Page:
Understand Advanced Capacity Control Methods For Reciprocating Compressors

Advanced technologies for compressor capacity control can provide flexibility and save massive amounts of energy, but it can be difficult to achieve precise control.

By Varun Chadha, Anusuya Gohain Baruah and Sunil Bhandari

Large reciprocating compressors have high power requirements, sometimes running in the range of megawatts. Integrating them into complex processes with side streams or multi-stream compression requires precise control and operational flexibility. Advanced technologies for compressor capacity control can provide flexibility and save massive amounts of energy, but it can be difficult to achieve precise control. Large reciprocating compressors are a poor match for variable-speed drives because the large motors make the drives costly and the high torque requirements require large flywheels. Traditional capacity control methods waste electric power by using recycle valves or recycle valves in combination with step control.

Today, with increasing capacities and power ratings of new reciprocating compressors, advanced methods such as stepless capacity control and split-range control systems can help to eliminate use of recycle valves, save energy, improve controllability and save costs. This article explains the basic theories of traditional and advanced capacity control methods for reciprocating compressors.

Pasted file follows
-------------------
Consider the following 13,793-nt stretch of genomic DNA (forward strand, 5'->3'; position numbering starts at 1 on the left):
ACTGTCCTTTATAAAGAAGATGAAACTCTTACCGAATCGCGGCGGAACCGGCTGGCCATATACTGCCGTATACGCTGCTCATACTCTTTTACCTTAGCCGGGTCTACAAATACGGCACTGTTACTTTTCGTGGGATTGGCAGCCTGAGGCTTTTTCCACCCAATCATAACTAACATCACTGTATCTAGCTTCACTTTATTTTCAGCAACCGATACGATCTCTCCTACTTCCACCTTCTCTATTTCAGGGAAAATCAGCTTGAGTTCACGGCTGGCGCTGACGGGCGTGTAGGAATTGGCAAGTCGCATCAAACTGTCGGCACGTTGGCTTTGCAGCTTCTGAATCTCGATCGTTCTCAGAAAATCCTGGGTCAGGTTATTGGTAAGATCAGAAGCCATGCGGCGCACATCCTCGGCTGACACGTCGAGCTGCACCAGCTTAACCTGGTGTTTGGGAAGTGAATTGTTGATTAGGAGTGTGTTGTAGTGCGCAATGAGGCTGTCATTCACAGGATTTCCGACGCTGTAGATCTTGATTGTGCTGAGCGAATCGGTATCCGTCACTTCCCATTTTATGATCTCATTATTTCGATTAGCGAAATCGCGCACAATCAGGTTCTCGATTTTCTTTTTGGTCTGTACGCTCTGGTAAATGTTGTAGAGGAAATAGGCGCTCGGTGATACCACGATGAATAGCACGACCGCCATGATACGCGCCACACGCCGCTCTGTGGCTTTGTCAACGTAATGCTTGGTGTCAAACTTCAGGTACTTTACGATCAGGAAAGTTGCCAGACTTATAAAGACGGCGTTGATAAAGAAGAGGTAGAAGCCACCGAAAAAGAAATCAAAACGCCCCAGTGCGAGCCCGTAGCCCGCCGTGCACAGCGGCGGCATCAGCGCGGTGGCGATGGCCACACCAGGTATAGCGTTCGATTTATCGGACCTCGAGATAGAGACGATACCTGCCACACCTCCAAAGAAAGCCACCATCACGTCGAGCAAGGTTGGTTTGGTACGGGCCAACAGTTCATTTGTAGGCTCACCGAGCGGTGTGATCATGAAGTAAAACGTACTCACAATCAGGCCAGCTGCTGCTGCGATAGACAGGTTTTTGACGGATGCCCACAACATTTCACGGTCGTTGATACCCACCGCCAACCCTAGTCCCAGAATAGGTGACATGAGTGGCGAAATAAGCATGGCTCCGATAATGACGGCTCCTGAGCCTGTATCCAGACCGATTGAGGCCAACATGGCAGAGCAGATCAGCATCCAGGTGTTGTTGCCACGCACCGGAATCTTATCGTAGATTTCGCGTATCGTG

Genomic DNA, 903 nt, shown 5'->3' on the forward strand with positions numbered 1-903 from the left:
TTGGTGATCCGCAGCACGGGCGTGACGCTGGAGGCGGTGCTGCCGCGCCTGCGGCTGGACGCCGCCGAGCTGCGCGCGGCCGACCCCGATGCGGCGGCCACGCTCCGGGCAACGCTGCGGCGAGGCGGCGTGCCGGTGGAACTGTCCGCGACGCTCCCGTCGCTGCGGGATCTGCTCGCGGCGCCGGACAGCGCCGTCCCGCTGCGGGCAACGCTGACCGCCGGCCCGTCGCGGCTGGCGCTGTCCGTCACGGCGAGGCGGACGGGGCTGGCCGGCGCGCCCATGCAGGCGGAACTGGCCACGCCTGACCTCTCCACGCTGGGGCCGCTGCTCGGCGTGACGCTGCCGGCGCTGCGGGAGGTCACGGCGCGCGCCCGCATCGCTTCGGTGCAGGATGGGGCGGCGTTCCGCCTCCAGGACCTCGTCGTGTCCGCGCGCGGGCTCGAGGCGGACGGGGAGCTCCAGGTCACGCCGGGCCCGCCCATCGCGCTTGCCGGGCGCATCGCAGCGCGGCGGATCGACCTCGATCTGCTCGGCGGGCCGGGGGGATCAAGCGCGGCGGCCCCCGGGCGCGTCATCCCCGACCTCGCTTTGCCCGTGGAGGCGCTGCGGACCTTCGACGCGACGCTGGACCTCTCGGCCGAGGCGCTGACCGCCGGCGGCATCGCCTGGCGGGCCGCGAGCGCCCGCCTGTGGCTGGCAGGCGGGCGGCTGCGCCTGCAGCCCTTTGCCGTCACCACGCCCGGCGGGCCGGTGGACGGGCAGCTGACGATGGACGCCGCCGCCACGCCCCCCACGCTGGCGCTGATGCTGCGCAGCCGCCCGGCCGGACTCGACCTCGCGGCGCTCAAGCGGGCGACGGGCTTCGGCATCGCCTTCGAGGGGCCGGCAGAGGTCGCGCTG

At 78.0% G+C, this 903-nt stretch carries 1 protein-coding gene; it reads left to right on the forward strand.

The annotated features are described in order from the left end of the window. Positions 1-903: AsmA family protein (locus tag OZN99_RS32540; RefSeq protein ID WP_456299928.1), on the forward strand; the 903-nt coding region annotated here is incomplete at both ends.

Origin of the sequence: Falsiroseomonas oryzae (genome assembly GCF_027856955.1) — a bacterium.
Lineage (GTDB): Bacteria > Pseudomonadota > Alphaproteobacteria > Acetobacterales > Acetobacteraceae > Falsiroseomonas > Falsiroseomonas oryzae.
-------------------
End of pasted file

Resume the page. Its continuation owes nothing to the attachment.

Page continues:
Traditional methods used to work

In recent years, many refineries were upgraded to produce clean fuels or process feedstock with higher sulphur content. The sole capacity of one compressor running at full load was sufficient to meet the hydrocracker or hydrotreater hydrogen demand. A second compressor was kept in standby mode only to ensure equipment redundancy. Traditional methods were well-suited for these conditions:

Read the rest of this article from our our sister publication Control Global.

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